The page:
Forget the Ashes. Unfortunately we won’t be seeing hide nor hair of them until at least the summer of 2019.
For now, best to concentrate on the sackcloth instead.
England’s four-nil series defeat in Australia – no less disappointing for being fairly predictable given the absence of Ben Stokes – has triggered the usual flurry of recrimination.
And no inquest into a Test drubbing is ever complete without a whinge or two about the county game…the attack led, more often than not, by pundits who wouldn’t know a Championship match from a cucumber.
But this time the pro-county lobby have been able to fire off a few salvos of their own.
Fast bowlers? Decent spinners? Desirable commodities, both.
So why does ECB schedule our domestic first-class cricket for either end of the season, when conditions tend to be at their most green-tinged and ‘English’?
“It’s hard to dodge that one,” says David Ripley, whose team gained nine Championship victories last summer without the reward of promotion.
“We know the reasons why it’s done that way, to try to fit all the pieces into the puzzle.
“But if we’re looking for genuine pace and high-quality spin – you don’t always need those qualities in England in early-April or mid-September.
“We’ve had some dialogue within our own group about spin – and whether it might be an overseas option. But actually in the closing weeks of the season, with the early starts, they’re not going to get that much of a go.
“We know Mason Crane (England’s new leg-spinner) didn’t start last season with Hampshire – why would he, when you have Liam Dawson in the squad who can bat and also bowl the 15 overs of spin you need while your seamers are having a rest?”
Of course, the ‘too-much-cricket’ lobby still grumble and grizzle away, forgetting perhaps that their wishes have been met with the reduction of the Championship programme from 28 three-day matches in 1950 – a maximum of 84 days – to 14 four-day games last summer, a possible 56 days.
If they’re still unhappy because there’s a surfeit of white-ball stuff in the schedule – well, take that up with the marketing department.
But Ripley isn’t buying the argument that the county system actively discourages youngsters from bowling fast.
“We don’t come across a quick bowler and immediately tell him he should be bowling medium pace!
“We might want them to hit the seam and find the right areas more, but we wouldn’t tell them to slow down. I think that’s a bit of an unjust and naive statement.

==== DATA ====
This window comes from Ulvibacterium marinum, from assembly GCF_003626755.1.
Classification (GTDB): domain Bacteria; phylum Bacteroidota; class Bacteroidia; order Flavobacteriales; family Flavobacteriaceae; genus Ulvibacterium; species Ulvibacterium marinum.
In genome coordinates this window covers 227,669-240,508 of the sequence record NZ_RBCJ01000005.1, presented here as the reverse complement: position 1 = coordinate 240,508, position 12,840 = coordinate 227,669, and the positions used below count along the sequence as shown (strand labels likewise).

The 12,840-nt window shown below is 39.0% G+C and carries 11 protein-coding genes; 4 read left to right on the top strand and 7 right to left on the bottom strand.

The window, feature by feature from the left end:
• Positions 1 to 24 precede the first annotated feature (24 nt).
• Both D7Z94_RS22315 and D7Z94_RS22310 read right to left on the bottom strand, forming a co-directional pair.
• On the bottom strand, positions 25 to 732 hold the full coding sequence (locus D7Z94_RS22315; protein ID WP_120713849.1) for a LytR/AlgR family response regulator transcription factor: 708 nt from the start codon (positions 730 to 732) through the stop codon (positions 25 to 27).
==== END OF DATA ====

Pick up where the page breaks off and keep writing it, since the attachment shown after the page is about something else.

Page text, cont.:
“As far as workload goes – if you think about our own bowlers, they may not be express pace (although Ripley points to Richard Gleeson as someone capable of getting it down there genuinely sharpish) but we still wouldn’t expect them to play all 14 Championship matches.
“So if you had someone who was really quick you might pencil them in for seven or eight games. You wouldn’t ask him to slow down so he could play an extra three or four. It just wouldn’t happen.
“I have a lot of faith in the people coaching academies and second teams.
“If you have someone who just runs in and sprays it all over the place, that’s no good because they won’t get the good batsmen out. They’ll just score quicker.
“They need to develop the skills to allow them to bowl fast while also landing the ball in the right place.
“But we don’t seem to have a load of those guys around in county cricket at the moment.
“I don’t think the structure helps necessarily, but if you have someone with the right skills and qualities they should still be able to come through – injuries permitting.”
That last point brings to mind Olly Stone, the highly-rated former Northamptonshire paceman who jumped ship to join Warwickshire in 2016.
Steve ‘Grievous Bodily’ Harmison was on TV recently, flagging up the 24-year-old as one to watch for the not-too-distant future.
But staying on the park remains a problem for young fast bowlers generally – not just for Stone.
“We all know Olly is a great young professional,” says Ripley.
“He has all the attributes you need in terms of competitiveness – it’s just the robustness of his body that’s been the issue.
“He’s recovered from a big injury (the serious knee problem stemming from that ill-fated celebration after capturing the wicket of Moeen Ali at Wantage Road) but he’s also had a stress fracture, a side strain, a broken finger – which you obviously can’t do anything about – so whatever it is, he seems to attract it!
“It has affected his development but he’s still young, and given what I know about him as an individual I really hope he can find some fitness and put himself in the mix.”
Anyone following the recent series from afar will have spotted the various attempts to ‘spin’ the outcome – with claims from the England camp that Joe Root and chums actually competed pretty well for much of the time.
Ripley wouldn’t go quite that far, although he reckons the absence of a certain talismanic all-rounder was clearly a factor.
“I don’t accept the idea that we were always in there,” he says.
“Australia were the better side – and the main time we got right into a game was when they handed us the opportunity to bowl under lights with a pink ball in Adelaide (after not enforcing the follow-on), which was a weird decision by them.
“But if you put Ben Stokes in and take out one of their fast bowlers – Mitchell Starc, Pat Cummins or Josh Hazlewood – I think that would have made for an interesting series, and certainly a bit closer than four-nil.”
Next week – is Matt Prior right to claim there are too many players ‘floating around’ in county cricket, lacking the ambition to play for England?